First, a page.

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  1.  27
    Impact of Population Growth and Population Ethics on Climate Change Mitigation Policy.Mark Budolfson, Noah Scovronick, Francis Dennig, Marc Fleurbaey, Asher Siebert, Robert H. Socolow, Dean Spears & Fabian Wagner - 2017 - Pnas 114 (46).
    Future population growth is uncertain and matters for climate policy: higher growth entails more emissions and means more people will be vulnerable to climate-related impacts. We show that how future population is valued importantly determines mitigation decisions. Using the Dynamic Integrated Climate-Economy model, we explore two approaches to valuing population: a discounted version of total utilitarianism (TU), which considers total wellbeing and is standard in social cost of carbon dioxide (SCC) models, and of average utilitarianism (AU), which ignores population size (...)
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  2.  26
    Optimal Climate Policy and the Future of World Economic Development.Mark Budolfson, Francis Dennig, Marc Fleurbaey, Noah Scovronick, Asher Siebert, Dean Spears & Fabian Wagner - 2019 - The World Bank Economic Review 33.
    How much should the present generations sacrifice to reduce emissions today, in order to reduce the future harms of climate change? Within climate economics, debate on this question has been focused on so-called “ethical parameters” of social time preference and inequality aversion. We show that optimal climate policy similarly importantly depends on the future of the developing world. In particular, although global poverty is falling and the economic lives of the poor are improving worldwide, leading models of climate economics may (...)
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  3.  10
    The Impact of Human Health Co-Benefits on Evaluations of Global Climate Policy.Noah Scovronick, Mark Budolfson, Francis Dennig, Frank Errickson, Marc Fleurbaey, Wei Peng, Robert H. Socolow, Dean Spears & Fabian Wagner - 2019 - Nature Communications 2095 (19).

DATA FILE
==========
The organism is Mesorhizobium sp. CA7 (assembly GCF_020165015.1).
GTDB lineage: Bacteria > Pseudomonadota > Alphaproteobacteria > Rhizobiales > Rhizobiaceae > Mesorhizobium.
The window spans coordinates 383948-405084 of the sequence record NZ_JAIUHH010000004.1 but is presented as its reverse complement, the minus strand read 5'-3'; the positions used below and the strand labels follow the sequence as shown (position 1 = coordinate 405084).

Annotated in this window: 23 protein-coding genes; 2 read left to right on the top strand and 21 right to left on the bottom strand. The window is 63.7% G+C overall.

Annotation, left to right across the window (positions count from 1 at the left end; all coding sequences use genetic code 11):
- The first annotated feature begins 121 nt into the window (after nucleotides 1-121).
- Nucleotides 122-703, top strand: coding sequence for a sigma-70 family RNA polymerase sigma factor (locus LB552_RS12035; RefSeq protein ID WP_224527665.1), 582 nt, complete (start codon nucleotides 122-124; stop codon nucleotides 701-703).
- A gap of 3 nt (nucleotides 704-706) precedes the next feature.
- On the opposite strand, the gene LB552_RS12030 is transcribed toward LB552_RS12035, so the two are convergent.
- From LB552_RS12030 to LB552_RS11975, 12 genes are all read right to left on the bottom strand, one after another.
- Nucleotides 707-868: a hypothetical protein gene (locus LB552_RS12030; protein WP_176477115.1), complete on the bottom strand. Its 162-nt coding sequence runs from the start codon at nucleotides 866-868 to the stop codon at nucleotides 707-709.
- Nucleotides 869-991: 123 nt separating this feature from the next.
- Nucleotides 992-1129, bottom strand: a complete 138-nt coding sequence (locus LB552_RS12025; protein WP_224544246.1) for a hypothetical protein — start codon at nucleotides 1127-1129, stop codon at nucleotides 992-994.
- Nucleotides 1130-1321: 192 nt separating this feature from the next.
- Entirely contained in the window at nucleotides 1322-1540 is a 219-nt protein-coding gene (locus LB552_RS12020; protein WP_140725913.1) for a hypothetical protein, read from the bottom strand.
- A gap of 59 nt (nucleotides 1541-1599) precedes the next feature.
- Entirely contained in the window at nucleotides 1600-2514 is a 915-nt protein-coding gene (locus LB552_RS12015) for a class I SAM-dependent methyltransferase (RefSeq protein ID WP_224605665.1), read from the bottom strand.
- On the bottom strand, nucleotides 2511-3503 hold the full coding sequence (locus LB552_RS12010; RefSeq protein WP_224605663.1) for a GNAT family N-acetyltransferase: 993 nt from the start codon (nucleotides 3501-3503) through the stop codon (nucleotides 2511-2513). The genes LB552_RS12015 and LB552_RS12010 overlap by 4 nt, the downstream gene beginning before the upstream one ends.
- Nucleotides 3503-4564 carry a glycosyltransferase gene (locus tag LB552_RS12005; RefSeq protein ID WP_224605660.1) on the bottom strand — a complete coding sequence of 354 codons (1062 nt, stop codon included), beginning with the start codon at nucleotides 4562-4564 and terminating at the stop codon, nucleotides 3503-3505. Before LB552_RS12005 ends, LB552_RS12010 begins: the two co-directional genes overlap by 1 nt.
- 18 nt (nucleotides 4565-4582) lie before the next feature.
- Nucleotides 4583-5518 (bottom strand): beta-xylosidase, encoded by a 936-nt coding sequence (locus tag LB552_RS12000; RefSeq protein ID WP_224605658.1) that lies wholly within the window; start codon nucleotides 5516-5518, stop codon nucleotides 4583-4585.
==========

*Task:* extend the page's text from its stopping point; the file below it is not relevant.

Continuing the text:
The health co-benefits of CO2 mitigation can provide a strong incentive for climate policy through reductions in air pollutant emissions that occur when targeting shared sources. However, reducing air pollutant emissions may also have an important co-harm, as the aerosols they form produce net cooling overall. Nevertheless, aerosol impacts have not been fully incorporated into cost-benefit modeling that estimates how much the world should optimally mitigate. Here we find that when both co-benefits and co-harms are taken fully into account, optimal (...)
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  4.  9
    Maximizing the Public Health Benefits From Climate Action.Mark Budolfson, George D. Thurston, Sara De Matteis, Kris Murray, Pauline Scheelbeek, Noah Scovronick, Dean Spears & Paolo Vineis - 2018 - Environmental Science and Technology 52 (7).
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  5.  8
    Human Health and the Social Cost of Carbon: A Primer and a Call to Action.Mark Budolfson, Noah Scovronick, Valeri N. Vasquez, Frank Errickson, Francis Dennig, Antonio Gasparrini, Shakoor Hajat & Dean Spears - 2019 - Epidemiology 30 (5).
    Over the past few decades, we have improved our understanding of the health impacts of climate change.1 Although many public health researchers have contributed to this knowledge, relatively few are aware of how their work may relate to the social cost of carbon. The social cost of carbon is a core economic concept in climate policy and one that can—and should—benefit directly from research produced by the public health community. The concept’s importance was recently highlighted by this past year’s Nobel (...)
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